If you know anything at all about professional basketball, and really, if you know anything at all about major team sports in the 21st century, you know this is the age of analytics.
You know that there are new ways to chart, measure, map, and define sports performance. There are new ways to put numbers to athletes’ or teams’ tendencies, inclinations, habits, strengths, and weaknesses.
Sports have always been a business, but the 21st century has become significant in the evolution of sports because applications of mathematical studies and scientific evaluation have changed how sports organizations think.
Analytics has drastically changed the way baseball is played here in the United States. Analytics is changing how various teams draft players in all of the North American team sports — baseball, basketball, football, and ice hockey (MLB, NBA, NFL, NHL).
Analytics tells sports teams which kinds of players are worth X amount of dollars, and which players are worth obtaining in a given round of a draft, and which players are worth seeking in free agency or trades as opposed to a draft out of college.
So much more information is available today to anyone who wants to study sports. The people who study sports the most are the executives who run sports teams. If you are in charge of selecting, trading and paying players for your sports franchise, which is worth at least nine figures (100 million dollars) if not 10 figures (the billions of dollars, such as the Dallas Cowboys or the New York Yankees), you HAVE to do your homework. You can’t rely on hunches.
The availability of information — certainly in the cases of the four North American team sports, and also in soccer, where (though I am largely ignorant of the finer details of the sport) there is something called a “heat map” of on-field activity — has revolutionized sports in the 21st century.
Moreover, in tennis, people such as Craig O’Shannessy are changing how tennis players get coached by bringing advanced study into scouting reports and game planning. There ARE people who study tennis itself with the depth worthy of the era of analytics.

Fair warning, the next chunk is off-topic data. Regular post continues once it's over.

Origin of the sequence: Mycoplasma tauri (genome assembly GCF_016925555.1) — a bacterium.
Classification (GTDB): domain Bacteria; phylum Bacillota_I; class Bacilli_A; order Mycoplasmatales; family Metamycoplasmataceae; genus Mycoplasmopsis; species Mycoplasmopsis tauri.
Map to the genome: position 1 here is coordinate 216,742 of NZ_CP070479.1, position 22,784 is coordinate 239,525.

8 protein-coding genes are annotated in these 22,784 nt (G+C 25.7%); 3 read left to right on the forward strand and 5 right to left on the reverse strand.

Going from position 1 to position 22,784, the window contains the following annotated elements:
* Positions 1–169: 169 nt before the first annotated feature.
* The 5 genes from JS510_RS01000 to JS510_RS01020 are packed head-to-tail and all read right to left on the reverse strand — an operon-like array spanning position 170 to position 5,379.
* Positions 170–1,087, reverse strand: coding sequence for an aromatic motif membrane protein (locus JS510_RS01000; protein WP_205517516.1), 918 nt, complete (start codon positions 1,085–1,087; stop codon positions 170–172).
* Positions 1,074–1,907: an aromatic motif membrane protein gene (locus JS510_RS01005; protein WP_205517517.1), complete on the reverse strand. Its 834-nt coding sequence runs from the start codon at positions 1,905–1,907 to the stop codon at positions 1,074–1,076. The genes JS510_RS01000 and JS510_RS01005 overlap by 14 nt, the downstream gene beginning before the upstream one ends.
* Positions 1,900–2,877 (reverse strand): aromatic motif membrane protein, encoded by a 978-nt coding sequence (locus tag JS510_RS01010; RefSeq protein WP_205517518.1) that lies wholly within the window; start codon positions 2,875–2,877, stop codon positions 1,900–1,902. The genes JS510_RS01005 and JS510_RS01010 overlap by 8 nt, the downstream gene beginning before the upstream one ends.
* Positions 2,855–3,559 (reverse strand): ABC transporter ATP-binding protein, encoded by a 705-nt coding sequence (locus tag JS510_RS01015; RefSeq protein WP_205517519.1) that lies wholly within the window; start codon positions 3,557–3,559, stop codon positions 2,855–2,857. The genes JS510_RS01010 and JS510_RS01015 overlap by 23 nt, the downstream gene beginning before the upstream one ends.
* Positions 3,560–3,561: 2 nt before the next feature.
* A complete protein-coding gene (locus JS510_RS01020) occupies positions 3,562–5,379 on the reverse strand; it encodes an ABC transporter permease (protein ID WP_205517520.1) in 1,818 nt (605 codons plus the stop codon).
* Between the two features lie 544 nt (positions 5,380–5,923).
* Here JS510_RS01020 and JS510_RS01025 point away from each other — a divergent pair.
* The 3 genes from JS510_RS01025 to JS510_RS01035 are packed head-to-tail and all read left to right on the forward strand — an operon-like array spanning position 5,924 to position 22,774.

Why, then, is tennis on television — tennis as presented to the general public — so lacking in statistical information?
Sunday’s long and complicated Wimbledon final between Novak Djokovic and Roger Federer is a great case in point.
One of many essential big-picture realities about this match — and how utterly close it was — is that 421 points were played in this match, and the two points everyone has talked about are the two championship points Federer lost in Game 16 of the fifth set.
Two points out of 421. Because of the history, the stakes, the importance, the drama, and everything else which was part of this match, two points out of 421 gained an enormous place in tennis history, changing a 21-15 major tally for Federer into a 20-16 tally which gives Djokovic a clear path to the No. 1 spot on the major titles list.
Wouldn’t it be great if any two points in a tennis match could be contextualized in ways which can make fans and analysts see how routine — or not routine — they really are?
I know for a fact that the forehand Federer missed on championship point No. 1 was a carbon copy of an inside-out forehand he had missed earlier in the match. I don’t know if he missed that shot three or four times, but I absolutely know he missed it at least one other time before 8-7, 40-15.
Wouldn’t it be great to have that kind of information on hand, such that TV could display it in the moment?
In NBA basketball, there is something called a shot chart. These have been posted for years, well before 2019: